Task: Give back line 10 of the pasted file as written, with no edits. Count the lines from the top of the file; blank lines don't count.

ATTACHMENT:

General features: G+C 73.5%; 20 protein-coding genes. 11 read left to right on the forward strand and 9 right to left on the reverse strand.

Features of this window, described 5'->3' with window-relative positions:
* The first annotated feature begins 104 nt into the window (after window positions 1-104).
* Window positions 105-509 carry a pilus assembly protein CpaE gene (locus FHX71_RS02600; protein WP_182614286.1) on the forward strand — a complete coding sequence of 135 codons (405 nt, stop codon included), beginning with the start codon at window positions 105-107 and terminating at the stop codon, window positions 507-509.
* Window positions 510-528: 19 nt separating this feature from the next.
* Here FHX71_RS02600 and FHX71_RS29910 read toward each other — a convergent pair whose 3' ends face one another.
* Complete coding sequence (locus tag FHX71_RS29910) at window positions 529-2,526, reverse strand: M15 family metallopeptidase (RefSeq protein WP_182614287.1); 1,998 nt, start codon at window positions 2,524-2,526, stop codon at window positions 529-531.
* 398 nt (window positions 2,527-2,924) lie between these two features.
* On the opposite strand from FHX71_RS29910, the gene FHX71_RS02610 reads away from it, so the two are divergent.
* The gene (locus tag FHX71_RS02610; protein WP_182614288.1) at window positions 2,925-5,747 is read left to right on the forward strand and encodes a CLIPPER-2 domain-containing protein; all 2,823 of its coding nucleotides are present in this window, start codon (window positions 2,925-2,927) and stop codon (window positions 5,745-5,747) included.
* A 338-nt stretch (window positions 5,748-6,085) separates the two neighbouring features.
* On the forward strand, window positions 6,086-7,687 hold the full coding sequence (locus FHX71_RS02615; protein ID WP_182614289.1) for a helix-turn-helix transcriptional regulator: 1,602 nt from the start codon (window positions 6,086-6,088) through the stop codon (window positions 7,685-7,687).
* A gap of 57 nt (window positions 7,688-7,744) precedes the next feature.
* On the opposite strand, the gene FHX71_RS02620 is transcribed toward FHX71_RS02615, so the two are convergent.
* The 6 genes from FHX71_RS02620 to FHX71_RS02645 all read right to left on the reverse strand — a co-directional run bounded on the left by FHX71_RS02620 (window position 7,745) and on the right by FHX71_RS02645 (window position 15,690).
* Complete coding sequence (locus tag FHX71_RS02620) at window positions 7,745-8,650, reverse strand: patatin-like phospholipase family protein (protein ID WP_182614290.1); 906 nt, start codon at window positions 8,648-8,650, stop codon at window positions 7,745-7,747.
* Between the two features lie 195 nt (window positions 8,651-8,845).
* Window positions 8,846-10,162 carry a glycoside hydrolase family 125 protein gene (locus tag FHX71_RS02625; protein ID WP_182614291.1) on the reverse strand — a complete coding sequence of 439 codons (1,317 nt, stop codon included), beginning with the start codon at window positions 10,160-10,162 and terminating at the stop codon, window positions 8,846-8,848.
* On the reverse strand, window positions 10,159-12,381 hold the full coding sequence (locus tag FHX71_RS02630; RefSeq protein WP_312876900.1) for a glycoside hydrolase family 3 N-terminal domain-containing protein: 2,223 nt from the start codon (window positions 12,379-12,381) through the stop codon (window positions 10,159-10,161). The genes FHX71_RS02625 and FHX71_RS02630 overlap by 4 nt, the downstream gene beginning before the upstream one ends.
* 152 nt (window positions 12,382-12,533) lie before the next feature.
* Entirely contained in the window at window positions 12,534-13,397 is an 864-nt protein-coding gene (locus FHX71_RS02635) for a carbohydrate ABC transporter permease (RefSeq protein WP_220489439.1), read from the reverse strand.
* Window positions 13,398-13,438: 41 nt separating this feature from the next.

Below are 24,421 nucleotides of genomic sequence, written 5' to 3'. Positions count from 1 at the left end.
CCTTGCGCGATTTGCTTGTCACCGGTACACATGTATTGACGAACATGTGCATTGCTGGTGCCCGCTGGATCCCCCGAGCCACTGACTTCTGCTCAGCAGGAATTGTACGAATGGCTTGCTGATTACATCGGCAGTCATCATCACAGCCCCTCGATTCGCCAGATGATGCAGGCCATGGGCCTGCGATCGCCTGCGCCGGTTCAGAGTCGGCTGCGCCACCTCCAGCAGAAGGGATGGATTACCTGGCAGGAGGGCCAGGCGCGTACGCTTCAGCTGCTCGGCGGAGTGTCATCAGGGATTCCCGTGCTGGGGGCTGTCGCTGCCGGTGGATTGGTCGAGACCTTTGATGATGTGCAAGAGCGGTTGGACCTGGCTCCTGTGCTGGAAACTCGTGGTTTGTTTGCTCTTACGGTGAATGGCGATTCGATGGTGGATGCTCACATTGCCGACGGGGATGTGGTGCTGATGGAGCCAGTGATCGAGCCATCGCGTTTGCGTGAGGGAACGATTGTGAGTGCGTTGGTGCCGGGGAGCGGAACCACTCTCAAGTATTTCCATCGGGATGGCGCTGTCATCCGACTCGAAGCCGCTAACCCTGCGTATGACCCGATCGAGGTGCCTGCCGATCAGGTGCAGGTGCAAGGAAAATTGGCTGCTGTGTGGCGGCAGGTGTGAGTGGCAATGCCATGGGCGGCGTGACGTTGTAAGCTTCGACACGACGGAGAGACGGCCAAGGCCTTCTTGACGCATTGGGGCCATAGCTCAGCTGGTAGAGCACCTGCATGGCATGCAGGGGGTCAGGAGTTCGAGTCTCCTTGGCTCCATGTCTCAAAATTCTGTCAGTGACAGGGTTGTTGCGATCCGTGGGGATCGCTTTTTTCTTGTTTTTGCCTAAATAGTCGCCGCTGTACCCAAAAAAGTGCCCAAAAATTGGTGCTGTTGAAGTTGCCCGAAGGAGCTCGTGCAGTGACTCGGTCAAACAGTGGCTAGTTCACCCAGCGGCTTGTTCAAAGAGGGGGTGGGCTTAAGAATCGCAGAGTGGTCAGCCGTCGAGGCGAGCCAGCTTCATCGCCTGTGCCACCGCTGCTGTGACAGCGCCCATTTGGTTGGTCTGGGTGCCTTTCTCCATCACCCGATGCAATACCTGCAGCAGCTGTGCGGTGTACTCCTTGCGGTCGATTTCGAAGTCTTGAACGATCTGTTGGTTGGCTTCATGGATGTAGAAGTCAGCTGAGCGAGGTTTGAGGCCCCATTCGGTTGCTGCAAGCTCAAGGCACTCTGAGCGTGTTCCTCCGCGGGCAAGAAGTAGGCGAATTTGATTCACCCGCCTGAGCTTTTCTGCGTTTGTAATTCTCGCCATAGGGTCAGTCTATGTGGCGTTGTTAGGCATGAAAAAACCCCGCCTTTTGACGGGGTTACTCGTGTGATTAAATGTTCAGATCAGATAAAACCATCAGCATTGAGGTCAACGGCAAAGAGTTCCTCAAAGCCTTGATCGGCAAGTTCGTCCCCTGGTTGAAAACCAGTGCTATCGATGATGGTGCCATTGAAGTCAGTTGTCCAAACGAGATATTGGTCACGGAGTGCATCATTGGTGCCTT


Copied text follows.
* The gene (locus tag FHX71_RS02610; protein WP_182614288.1) at window positions 2,925-5,747 is read left to right on the forward strand and encodes a CLIPPER-2 domain-containing protein; all 2,823 of its coding nucleotides are present in this window, start codon (window positions 2,925-2,927) and stop codon (window positions 5,745-5,747) included.